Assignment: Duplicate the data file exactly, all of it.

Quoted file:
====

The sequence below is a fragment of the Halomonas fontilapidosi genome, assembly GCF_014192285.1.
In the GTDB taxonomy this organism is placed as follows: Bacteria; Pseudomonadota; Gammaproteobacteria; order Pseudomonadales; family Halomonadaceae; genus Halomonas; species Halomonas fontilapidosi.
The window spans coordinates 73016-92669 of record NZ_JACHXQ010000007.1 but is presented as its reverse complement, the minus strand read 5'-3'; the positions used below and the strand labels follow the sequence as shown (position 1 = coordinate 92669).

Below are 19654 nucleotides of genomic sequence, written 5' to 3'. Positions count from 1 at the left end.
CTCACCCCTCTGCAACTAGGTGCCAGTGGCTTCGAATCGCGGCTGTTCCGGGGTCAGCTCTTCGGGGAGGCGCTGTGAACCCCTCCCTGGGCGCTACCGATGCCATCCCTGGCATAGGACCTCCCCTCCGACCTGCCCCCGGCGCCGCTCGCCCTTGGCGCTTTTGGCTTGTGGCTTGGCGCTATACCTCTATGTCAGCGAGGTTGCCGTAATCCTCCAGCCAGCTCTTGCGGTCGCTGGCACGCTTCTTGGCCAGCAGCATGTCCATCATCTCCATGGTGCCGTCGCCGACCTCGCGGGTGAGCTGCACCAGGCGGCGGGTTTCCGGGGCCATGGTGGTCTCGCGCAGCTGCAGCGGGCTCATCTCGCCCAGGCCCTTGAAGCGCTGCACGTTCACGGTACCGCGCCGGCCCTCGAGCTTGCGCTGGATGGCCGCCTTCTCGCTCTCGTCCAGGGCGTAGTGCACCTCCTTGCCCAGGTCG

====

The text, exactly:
The sequence below is a fragment of the Halomonas fontilapidosi genome, assembly GCF_014192285.1.
In the GTDB taxonomy this organism is placed as follows: Bacteria; Pseudomonadota; Gammaproteobacteria; order Pseudomonadales; family Halomonadaceae; genus Halomonas; species Halomonas fontilapidosi.
The window spans coordinates 73016-92669 of record NZ_JACHXQ010000007.1 but is presented as its reverse complement, the minus strand read 5'-3'; the positions used below and the strand labels follow the sequence as shown (position 1 = coordinate 92669).

Below are 19654 nucleotides of genomic sequence, written 5' to 3'. Positions count from 1 at the left end.
CTCACCCCTCTGCAACTAGGTGCCAGTGGCTTCGAATCGCGGCTGTTCCGGGGTCAGCTCTTCGGGGAGGCGCTGTGAACCCCTCCCTGGGCGCTACCGATGCCATCCCTGGCATAGGACCTCCCCTCCGACCTGCCCCCGGCGCCGCTCGCCCTTGGCGCTTTTGGCTTGTGGCTTGGCGCTATACCTCTATGTCAGCGAGGTTGCCGTAATCCTCCAGCCAGCTCTTGCGGTCGCTGGCACGCTTCTTGGCCAGCAGCATGTCCATCATCTCCATGGTGCCGTCGCCGACCTCGCGGGTGAGCTGCACCAGGCGGCGGGTTTCCGGGGCCATGGTGGTCTCGCGCAGCTGCAGCGGGCTCATCTCGCCCAGGCCCTTGAAGCGCTGCACGTTCACGGTACCGCGCCGGCCCTCGAGCTTGCGCTGGATGGCCGCCTTCTCGCTCTCGTCCAGGGCGTAGTGCACCTCCTTGCCCAGGTCG